HUD to Propose Changes to Disparate Impact Regs
The Office of Information and Regulatory Affairs (OIRA) at the Office of Management and Budget (OMB) recently cleared HUD’s proposed changes to the disparate impact regulations. The update to HUD’s 2013 disparate impact rule would require plaintiffs to meet a five-step threshold to prove unintentional discrimination, replacing the current three-step “burden-shifting” approach.
Disparate impact is the legal theory that holds businesses and governments accountable for practices that disproportionately affect minorities even if no discrimination was intended. Disparate impact occurs when policies, practices, rules, or other systems that appear to be neutral result in a disproportionate impact on a protected group.
Under the proposed rewrite, plaintiffs would have to establish that the challenged practice or policy is “arbitrary, artificial and unnecessary” and allege a “robust causal link” between the practice and the disparate impact. “Claims relying on statistical disparities must articulate how the statistical analysis used supports a claim of disparate impact by providing an appropriate comparison which shows that the policy is the actual cause of the disparity,” the proposal states.
Plaintiffs would also have to show that the practice adversely affects members of a protected class as a group, not just an individual who happens to be a member of a protected class.
The fourth step would require the plaintiffs to show the disparity is “significant,” and the fifth would call on them to show that the “complaining party’s alleged injury is directly caused” by the challenged practice.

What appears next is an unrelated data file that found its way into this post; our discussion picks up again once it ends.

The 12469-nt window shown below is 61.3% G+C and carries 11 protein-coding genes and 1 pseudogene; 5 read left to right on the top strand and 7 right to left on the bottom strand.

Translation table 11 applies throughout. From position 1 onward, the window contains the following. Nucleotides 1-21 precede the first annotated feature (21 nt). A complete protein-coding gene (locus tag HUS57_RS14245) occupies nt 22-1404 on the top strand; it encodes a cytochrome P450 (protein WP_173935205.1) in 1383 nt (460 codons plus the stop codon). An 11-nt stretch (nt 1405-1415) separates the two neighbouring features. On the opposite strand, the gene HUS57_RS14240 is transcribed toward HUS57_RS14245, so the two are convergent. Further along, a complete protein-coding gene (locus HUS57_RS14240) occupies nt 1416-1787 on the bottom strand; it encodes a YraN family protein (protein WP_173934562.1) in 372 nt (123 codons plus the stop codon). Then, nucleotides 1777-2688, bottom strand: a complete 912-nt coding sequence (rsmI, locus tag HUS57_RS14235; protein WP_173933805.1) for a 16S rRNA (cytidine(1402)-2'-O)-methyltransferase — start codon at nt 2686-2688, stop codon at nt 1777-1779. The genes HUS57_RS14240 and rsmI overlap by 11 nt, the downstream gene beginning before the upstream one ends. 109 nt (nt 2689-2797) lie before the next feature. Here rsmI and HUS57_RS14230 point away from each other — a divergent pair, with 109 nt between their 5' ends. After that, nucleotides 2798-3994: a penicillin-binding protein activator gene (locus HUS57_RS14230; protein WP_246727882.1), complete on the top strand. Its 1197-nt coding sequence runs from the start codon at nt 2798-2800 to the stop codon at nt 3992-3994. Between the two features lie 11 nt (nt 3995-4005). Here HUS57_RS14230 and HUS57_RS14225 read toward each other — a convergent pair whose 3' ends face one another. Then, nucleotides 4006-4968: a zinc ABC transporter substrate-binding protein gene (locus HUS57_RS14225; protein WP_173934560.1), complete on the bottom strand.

In cases where an algorithm is alleged to be the cause of the discriminatory effect, a defendant can rebut the claim by providing the inputs to the model and showing that “these factors do not rely in any material part on factors which are substitutes or close proxies for protected classes … and that the model is predictive of credit risk or other similar valid objective.”
HUD says its proposal brings its interpretation of the disparate impact standard in line with a 2015 Supreme Court ruling. The high court held that disparate impact claims can be brought under the Fair Housing Act but said “disparate impact liability must be limited so employers and other regulated entities are able to make the practical business choices and profit-related decisions that sustain a vibrant and dynamic free-enterprise system.”
HUD submitted the proposal to Congress on July 29 for a 15-day review period. The public will have 60 days to comment once it’s published in the Federal Register.